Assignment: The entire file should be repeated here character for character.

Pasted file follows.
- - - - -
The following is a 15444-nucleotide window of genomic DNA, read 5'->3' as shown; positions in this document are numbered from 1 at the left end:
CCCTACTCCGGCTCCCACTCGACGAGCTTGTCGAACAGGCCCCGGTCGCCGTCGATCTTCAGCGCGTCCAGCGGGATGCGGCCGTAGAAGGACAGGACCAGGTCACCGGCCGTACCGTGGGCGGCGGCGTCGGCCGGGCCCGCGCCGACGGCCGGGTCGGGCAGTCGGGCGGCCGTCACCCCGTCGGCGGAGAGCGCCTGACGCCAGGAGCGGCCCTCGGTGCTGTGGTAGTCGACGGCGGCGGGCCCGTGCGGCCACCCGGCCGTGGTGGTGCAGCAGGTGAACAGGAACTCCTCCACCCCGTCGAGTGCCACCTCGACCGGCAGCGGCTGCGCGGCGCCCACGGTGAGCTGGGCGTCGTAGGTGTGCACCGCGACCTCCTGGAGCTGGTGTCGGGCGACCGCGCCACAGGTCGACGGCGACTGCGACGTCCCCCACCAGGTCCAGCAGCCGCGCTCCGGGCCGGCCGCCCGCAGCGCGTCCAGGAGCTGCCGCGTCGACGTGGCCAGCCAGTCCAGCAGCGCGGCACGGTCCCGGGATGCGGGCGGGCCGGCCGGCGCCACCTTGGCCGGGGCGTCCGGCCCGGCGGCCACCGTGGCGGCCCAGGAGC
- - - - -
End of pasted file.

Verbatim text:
The following is a 15444-nucleotide window of genomic DNA, read 5'->3' as shown; positions in this document are numbered from 1 at the left end:
CCCTACTCCGGCTCCCACTCGACGAGCTTGTCGAACAGGCCCCGGTCGCCGTCGATCTTCAGCGCGTCCAGCGGGATGCGGCCGTAGAAGGACAGGACCAGGTCACCGGCCGTACCGTGGGCGGCGGCGTCGGCCGGGCCCGCGCCGACGGCCGGGTCGGGCAGTCGGGCGGCCGTCACCCCGTCGGCGGAGAGCGCCTGACGCCAGGAGCGGCCCTCGGTGCTGTGGTAGTCGACGGCGGCGGGCCCGTGCGGCCACCCGGCCGTGGTGGTGCAGCAGGTGAACAGGAACTCCTCCACCCCGTCGAGTGCCACCTCGACCGGCAGCGGCTGCGCGGCGCCCACGGTGAGCTGGGCGTCGTAGGTGTGCACCGCGACCTCCTGGAGCTGGTGTCGGGCGACCGCGCCACAGGTCGACGGCGACTGCGACGTCCCCCACCAGGTCCAGCAGCCGCGCTCCGGGCCGGCCGCCCGCAGCGCGTCCAGGAGCTGCCGCGTCGACGTGGCCAGCCAGTCCAGCAGCGCGGCACGGTCCCGGGATGCGGGCGGGCCGGCCGGCGCCACCTTGGCCGGGGCGTCCGGCCCGGCGGCCACCGTGGCGGCCCAGGAGC